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New-Found Love of Tennis Propels Junior Star

By Tom Flanagan

 WILLIAMSTOWN, MA – On the court and off, Rohan Shastri is all about balance.

Shastri, a 16-year-old sophomore and straight-A student from Mount Greylock High School, is one of the fastest rising junior players in New England.

Last summer, he was simply dominant in winning the Herb Schachter Memorial USTA New England Junior Clay Court Championships in Beverly.

His run to the title came as a surprise to some, especially given the fact that Shastri plays about as much tennis during the week as some students play in gym class – as in, not much.

Shashtri Action

"I usually only train for two or three hours a week," Shastri said. "In some respects, I feel that is an advantage to me. When I do get on the court to train or for a tournament, I can completely concentrate. My mind remains uncluttered, whereas some kids may be over-focused."

Shastri has always liked tennis, but began to love it when he and his family moved to Massachusetts from India in 2005.

"My main sport in India was cricket," Shastri said. "In India, cricket is much bigger than tennis, but my dad and I still often played tennis in our driveway."

Upon his arrival in Williamstown, Shastri didn’t have the chance to play much cricket, but found a comparable sport in baseball, where his cricket background helped him become a feared pitcher in area youth leagues.

Something was still missing, however, and Shastri, then a shy junior high student, tried out for and made the Mount Greylock varsity tennis team.

He hadn’t played tennis in three years before helping his high school team to consecutive deep runs in the state tournament.

"I played a couple matches at No. 1, but I mostly played No. 2 singles," Shastri said. "I played pretty well and my teammates started asking me if I had ever played in USTA tournaments. I decided to give it a try."

Shastri quickly began to turn heads at New England tournaments, thanks to his size, natural athleticism and booming serve.

After winning the Clay Courts, Shastri took aim at a second New England championship last summer and emerged victorious at the New England Junior Hard Court Championships in West Hartford.

"Rohan’s results and rise up the New England rankings are most commendable," said David Zeutas-Broer, USTA New England’s Player Development Manager. "It is great to see him reaping the rewards of his hard work and passion for the game."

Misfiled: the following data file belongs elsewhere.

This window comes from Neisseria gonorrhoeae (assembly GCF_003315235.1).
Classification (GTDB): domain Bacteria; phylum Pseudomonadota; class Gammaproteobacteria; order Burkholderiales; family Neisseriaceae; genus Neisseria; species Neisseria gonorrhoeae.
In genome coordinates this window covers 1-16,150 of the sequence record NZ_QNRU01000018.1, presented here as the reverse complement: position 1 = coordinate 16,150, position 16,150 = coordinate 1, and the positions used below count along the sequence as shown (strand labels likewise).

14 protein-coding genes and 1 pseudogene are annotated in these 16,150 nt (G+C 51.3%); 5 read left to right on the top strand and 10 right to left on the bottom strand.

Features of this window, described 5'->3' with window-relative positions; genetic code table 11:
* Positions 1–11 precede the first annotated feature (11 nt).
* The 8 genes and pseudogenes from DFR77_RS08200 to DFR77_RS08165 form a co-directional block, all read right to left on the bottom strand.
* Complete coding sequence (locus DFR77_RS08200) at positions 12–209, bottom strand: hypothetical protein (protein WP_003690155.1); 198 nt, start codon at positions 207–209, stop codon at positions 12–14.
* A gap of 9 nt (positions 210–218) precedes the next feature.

All the elements of Shastri’s game were on display in a memorable championship match against Dylan Fletcher that ended, 6-2; 6-7(19); 6-2.

"Playing on the junior circuit is incredible, and I was very excited to win a couple of big events, and it gave me the belief that I could compete," he said. "There are so many talented kids around New England. Seeding doesn’t really seem to matter. You can be a top seed and get beaten by a player who is unseeded, but just as good as you are. I enjoy that kind of a challenge. I never put any pressure on myself to win; I was just trying gain more experience."

Shastri has also taken advantage of the social opportunities that tournament tennis provides, especially for a youngster new the country and the circuit.

"When I first started playing, I was just trying to fit in," he said, "but everyone is so nice and I’ve made some great friends. On the court, we compete hard against each other, but we’re a close group and get along well."

Shastri currently travels to Schenectady, N.Y. – about 90 minutes from his home – to train at Sportime with coach Phillipe Ceas.

"One disadvantage of me living in such a remote location is that it’s difficult to find good players to hit with," Shastri said. "I’ve really enjoyed my training at Sportime and I feel like I’m improving all the time."

Shastri, who has modeled his game and his flashy on-court attire after Rafael Nadal, has dreams of playing tennis professionally, but is aware of the work it would take to reach that goal.

"Of course, I think we all want to go pro," he said. "That’s definitely my biggest goal. I know to do that I’ll have to work much harder and become more motivated. But education is very important to me, as well, and I would love the opportunity to play at a Division 1 college."




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